Long-Term Ixekizumab Versus Adalimumab in Psoriatic Arthritis

November 10, 2020
Katie Robinson

In patients with psoriatic arthritis who are DMARD naïve, ixekizumab had similar efficacy at one year whether it was used as a monotherapy or in combination with methotrexate or csDMARD, while adalimumab showed better efficacy as a combination therapy.

In patients with psoriatic arthritis who have not yet been treated with biologic DMARDs, ixekizumab had similar efficacy at one year whether it was used as a monotherapy or in combination with methotrexate or a conventional synthetic (cs) DMARD, while adalimumab showed better efficacy as a combination therapy.

The study was led by Josef Smolen, M.D., of the Medical University of Vienna in Austria, who recently presented the results at the annual meeting of the American College of Rheumatology.

Ixekizumab has been shown to be was superior to adalimumab at 24 weeks follow-up for simultaneous achievement of 50 percent improvement in the American College of Rheumatology (ACR50) score and 100 percent improvement from baseline in the Psoriasis Area and Severity Index (PASI 100) in patients with active psoriatic arthritis who were naïve to biologic DMARDs in the SPIRIT-H2H trial.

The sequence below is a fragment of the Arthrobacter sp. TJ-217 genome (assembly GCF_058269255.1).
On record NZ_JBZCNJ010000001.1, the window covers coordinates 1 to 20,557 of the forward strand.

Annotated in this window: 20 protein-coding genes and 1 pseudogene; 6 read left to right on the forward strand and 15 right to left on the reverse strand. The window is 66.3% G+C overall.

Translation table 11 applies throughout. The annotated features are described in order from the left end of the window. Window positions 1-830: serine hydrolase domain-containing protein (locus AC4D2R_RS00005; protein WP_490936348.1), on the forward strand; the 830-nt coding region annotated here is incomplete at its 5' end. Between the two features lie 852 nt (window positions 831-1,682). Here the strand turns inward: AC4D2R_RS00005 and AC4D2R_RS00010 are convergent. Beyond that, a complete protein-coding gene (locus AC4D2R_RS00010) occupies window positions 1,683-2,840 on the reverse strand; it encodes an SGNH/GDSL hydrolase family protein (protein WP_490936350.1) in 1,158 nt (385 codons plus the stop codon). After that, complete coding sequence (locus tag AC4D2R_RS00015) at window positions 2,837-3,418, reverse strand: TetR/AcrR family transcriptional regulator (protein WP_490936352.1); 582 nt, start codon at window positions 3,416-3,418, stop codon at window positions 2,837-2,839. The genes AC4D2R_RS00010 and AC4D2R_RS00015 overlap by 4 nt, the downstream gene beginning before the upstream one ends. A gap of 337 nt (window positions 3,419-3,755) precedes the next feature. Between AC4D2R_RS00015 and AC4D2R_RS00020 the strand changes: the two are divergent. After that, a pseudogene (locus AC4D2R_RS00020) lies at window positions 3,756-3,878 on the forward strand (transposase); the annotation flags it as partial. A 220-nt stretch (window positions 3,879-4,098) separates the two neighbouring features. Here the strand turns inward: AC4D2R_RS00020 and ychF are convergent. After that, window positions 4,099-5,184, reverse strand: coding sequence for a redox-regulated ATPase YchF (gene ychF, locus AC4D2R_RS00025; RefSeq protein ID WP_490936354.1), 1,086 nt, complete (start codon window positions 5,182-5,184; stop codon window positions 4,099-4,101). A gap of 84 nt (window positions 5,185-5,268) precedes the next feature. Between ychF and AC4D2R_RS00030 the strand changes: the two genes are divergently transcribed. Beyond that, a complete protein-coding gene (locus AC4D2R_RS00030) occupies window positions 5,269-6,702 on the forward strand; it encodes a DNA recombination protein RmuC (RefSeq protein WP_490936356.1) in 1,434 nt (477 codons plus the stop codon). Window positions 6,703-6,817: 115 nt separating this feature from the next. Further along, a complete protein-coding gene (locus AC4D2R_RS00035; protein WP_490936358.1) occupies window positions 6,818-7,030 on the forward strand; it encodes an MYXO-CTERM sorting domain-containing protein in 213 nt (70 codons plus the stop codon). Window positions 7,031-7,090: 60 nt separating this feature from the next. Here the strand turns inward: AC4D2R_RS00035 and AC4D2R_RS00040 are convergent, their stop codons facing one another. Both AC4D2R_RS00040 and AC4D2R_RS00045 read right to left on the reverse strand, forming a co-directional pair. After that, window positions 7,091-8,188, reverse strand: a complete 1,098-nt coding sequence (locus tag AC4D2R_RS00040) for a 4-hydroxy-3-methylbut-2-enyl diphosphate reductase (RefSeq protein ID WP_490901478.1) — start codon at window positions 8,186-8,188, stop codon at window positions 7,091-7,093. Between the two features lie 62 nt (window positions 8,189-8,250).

In this 566-patient study, the aim was to determine how the safety and efficacy of ixekizumab and adalimumab was affected by concomitant csDMARD (sulfasalazine, cyclosporine, or leflunomide) use through one year in SPIRIT-H2H. Patient subgroups were defined by biologic monotherapy, concomitant methotrexate use and concomitant csDMARD use.

A greater proportion of patients taking ixekizumab versus adalimumab achieved the primary endpoint or PASI 100 when used as monotherapy or in combination with a csDMARD. However, the proportion of patients achieving ACR50 was not statistically different between ixekizumab and adalimumab, regardless of monotherapy or concomitant csDMARD use. More patients achieved minimal disease activity (MDA) on ixekizumab (49 percent) compared with adalimumab (33 percent) when used as monotherapy, but the response rates were similar in both combination subgroups.

There were no significant differences in safety data across the three subgroups for either ixekizumab or adalimumab.Ixekizumab and adalimumab were well tolerated, with no unexpected safety signals.

In an interview with Rheumatology Network, Dr. Smolen said “ixekizumab has similar efficacy whether it is used as a monotherapy or in combination with methotrexate/csDMARDS, while adalimumab appears to have better efficacy as a combination therapy.”

“Overall, ixekizumab has similar efficacy as adalimumab in terms of musculoskeletal manifestations and better efficacy regarding skin involvement in psoriatic arthritis,” he added.

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REFERENCE

ABSTRACT: 0352.Efficacy and Safety of Ixekizumab versus Adalimumab with and Without Concomitant Conventional Synthetic Disease-Modifying Antirheumatic Drugs (DMARD) in Biologic DMARD-Naïve Patients with Psoriatic Arthritis: 52-Week Results.”The annual meeting of the American College of Rheumatology. 11:00 AM, Friday, Nov. 6, 2020.